• UW coursework in Math and Literacy methods, Differentiated Instruction for Special Education students, Teaching and Learning, Classroom Management and Vision and Integration Seminar for Programmatic Support and CFP. Assignments from these courses involving work with individual students and small groups.

  • Begin Action for Inquiry project.

Mid-December - Last contracted day before Winter Break (at your placement school)

  • Work to understand where the students are in the curriculum.

  • One observation by UW Coach with a small group.

  • Planning and preparing to teach small groups more regularly starting in January.


January – mid-March

  • UW courses in Math, Literacy and Science methods, Culturally and Linguistically Responsive Teaching, Classroom Management and Vision and Integration Seminar/CFP. Courses are two days per week with assignments beginning with small groups-moving toward whole class instruction.

  • TCs in schools three days per week and begin whole-class co-teaching, as CT and Coach deem appropriate.

  • 3 formal observations by UW Coach, involving CT in at least one.

  • TCs continue working on the Inquiry for Action project.


Mid-March to Last Contracted Day of Your District

  • TCs follow each school’s spring break schedule, not the UW’s schedule.

  • TCs complete final credit of the Classroom Management course.

  • Full time Co-Teaching—TCs are full-time on the teachers’ contracted schedule Monday-Friday.

  • At least 4 formal observations by Coach. Informal and formal observations by Coach and CT.

  • TCs become “Lead Teacher” in the co-teaching model, doing all planning and major instruction throughout the day. CT assumes the role of teaching individuals and small groups, and also observes the TC to provide feedback.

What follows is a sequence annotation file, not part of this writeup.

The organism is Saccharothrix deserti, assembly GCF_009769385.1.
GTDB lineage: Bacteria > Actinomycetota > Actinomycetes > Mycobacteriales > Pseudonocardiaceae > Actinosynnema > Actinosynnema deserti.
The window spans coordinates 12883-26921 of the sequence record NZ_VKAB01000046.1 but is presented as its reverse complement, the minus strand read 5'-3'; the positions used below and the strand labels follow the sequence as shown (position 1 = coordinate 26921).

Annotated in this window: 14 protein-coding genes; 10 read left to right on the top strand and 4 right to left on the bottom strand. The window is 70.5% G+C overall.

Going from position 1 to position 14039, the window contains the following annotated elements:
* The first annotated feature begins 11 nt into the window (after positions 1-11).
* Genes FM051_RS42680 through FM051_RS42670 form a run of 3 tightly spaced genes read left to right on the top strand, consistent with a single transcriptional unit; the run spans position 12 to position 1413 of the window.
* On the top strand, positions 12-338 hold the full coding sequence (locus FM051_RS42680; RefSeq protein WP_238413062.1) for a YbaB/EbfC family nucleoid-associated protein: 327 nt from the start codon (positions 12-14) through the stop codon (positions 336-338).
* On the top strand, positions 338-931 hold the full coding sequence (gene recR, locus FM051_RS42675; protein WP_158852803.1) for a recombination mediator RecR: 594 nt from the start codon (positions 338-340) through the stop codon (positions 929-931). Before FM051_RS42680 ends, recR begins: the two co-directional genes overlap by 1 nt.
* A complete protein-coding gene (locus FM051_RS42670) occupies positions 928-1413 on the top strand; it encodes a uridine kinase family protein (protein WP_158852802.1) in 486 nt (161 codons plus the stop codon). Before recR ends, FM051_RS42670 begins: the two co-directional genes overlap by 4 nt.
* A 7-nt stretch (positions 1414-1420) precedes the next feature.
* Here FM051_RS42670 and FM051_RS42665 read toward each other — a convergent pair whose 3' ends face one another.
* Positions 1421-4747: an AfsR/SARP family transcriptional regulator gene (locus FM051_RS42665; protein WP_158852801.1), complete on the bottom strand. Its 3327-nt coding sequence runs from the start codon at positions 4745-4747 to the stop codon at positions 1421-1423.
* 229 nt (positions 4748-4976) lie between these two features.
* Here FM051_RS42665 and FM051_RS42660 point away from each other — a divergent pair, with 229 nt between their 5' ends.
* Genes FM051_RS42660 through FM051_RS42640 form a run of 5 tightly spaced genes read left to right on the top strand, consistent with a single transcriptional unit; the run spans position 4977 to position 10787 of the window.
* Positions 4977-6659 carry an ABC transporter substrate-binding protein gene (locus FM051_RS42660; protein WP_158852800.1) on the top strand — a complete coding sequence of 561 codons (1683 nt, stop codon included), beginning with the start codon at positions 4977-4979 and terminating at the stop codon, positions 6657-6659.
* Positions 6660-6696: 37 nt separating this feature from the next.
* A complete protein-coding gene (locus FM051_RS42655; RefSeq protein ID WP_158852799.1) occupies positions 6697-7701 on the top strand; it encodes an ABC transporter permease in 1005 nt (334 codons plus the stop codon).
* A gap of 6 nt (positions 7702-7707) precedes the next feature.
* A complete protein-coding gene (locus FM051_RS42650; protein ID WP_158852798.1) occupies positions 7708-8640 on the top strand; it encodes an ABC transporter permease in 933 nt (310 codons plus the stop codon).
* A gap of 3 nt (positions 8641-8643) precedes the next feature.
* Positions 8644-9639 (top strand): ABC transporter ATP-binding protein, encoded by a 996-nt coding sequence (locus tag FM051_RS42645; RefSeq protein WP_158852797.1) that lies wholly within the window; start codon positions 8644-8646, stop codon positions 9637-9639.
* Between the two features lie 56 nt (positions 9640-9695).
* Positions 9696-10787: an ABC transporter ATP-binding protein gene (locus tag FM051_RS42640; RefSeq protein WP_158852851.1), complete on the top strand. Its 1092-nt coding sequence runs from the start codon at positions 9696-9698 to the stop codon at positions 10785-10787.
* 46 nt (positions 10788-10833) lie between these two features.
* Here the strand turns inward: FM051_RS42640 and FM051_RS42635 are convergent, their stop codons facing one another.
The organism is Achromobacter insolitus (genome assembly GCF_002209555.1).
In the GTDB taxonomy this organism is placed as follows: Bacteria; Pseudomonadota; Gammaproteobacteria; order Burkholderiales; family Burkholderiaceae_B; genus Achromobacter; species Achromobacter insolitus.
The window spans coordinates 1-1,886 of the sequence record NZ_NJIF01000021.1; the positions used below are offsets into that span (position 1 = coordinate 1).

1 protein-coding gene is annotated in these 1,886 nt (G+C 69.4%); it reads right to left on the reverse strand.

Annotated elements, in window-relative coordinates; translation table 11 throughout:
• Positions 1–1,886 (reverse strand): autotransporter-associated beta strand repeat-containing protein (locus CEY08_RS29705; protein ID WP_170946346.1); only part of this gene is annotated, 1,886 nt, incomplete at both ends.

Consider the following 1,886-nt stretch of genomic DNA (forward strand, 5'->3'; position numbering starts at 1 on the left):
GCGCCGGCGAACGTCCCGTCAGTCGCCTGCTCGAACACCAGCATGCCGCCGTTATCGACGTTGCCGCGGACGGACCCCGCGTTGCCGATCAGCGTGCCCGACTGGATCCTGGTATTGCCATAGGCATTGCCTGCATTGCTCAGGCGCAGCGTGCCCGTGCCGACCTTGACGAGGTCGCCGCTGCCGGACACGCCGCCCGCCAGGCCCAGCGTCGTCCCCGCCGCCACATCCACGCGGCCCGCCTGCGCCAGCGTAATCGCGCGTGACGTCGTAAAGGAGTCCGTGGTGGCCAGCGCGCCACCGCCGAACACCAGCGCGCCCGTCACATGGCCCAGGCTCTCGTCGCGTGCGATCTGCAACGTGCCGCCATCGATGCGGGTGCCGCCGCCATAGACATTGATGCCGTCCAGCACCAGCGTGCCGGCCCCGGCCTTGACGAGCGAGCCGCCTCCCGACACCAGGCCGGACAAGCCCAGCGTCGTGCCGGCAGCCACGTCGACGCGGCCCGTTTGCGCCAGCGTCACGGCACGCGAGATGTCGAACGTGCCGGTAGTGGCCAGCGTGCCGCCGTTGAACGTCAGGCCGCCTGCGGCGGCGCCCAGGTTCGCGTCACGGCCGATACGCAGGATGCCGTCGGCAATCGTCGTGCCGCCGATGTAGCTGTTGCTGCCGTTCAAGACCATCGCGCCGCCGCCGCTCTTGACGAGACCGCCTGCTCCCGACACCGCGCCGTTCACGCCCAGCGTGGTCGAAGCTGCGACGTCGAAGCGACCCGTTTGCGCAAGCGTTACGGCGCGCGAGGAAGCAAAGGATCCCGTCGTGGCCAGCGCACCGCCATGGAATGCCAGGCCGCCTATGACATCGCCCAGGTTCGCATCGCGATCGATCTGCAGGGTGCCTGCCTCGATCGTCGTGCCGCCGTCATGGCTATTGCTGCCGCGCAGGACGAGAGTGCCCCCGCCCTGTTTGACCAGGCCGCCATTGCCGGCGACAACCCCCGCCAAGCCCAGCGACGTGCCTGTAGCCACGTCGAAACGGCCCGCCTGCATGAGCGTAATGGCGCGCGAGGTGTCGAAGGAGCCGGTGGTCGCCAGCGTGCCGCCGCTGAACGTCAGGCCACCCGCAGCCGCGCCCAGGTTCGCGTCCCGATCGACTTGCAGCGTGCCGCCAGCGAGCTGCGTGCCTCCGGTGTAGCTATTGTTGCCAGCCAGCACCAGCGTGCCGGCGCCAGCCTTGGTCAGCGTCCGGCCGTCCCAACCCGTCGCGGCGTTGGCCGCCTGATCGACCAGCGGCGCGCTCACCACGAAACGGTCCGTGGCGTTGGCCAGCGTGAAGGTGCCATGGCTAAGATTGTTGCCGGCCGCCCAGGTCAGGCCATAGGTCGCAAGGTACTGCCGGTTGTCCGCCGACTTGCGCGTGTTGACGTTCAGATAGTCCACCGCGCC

• TC continues and completes the Inquiry for Action project.

  • Required edTPA (Teacher Performance Assessment) occurs well into April, based on MSP, spring break and curricular demands in each classroom. *The exact schedule is to be negotiated between each TC/CT/Coach Triad.

  • TCs spend 2 days on campus to complete the edTPA—dates TBD.

  • TC plans and presents the Inquiry project to demonstrate growth in one area throughout the year and to prepare for the Professional Growth Plan.

  • TCs begin conducting job searches.

  • After passing all coursework, formal observations, edTPA and Inquiry Presentations, TCs earn Residency Certificate and Master’s in Teaching.

Community, Family, Politics (CFP) Strand
What we are working towards:

The goal of the CFP strand is to prepare effective teachers who:

  • see students as members of families and cultural communities;

  • work to connect their classroom to community knowledge, community leaders, and community organizations;

  • recognize that schools are political institutions with a multitude of stakeholders; and

  • are able to work with colleagues, families, communities, and other stakeholders to create equitable and humane classrooms and school environments;

  • see their role as teachers as part of the broader constellation of work in communities.

What informs this work:

The CFP strand is primarily grounded in these two concepts:

Community teachers”: “Community teachers draw on richly contextualized knowledge of culture, community, and identity in their professional work with children and families in diverse urban communities. Their competence is evidenced by effective pedagogy in diverse community settings, student achievement, and community affirmation and acknowledgement of their performance. Community teachers have a clear sense of their own cultural, political, and racial identities in relation to the children and families they hope to serve. This sense allows them to play a central role in the successful development and education of their students” (from Peter Murrell, Jr., 2001, p. 4).
Teaching against the grain”: “Prospective teachers need to know from the start that they are a part of a larger struggle and that they have a responsibility to reform, not just replicate, standard school practices.” It is the responsibility of teacher education programs to support teachers to do this work. (from Marilyn Cochran-Smith, 1991, p. 280).

What we will ask of you, as teacher candidates and future teachers:

Throughout the year, in the Field-Based Vision and Integration Seminar and in other courses, the CFP strand will push you to think and act beyond the walls of the classroom and into surrounding neighborhoods and communities of your placement school. The CFP strand stresses partnerships between your fellow teacher candidates, your UW instructors and faculty, parents and community members, other educators, and the students we teach. Through these relationships, we will work towards a better understanding of our role in creating positive change through collaboration and humility.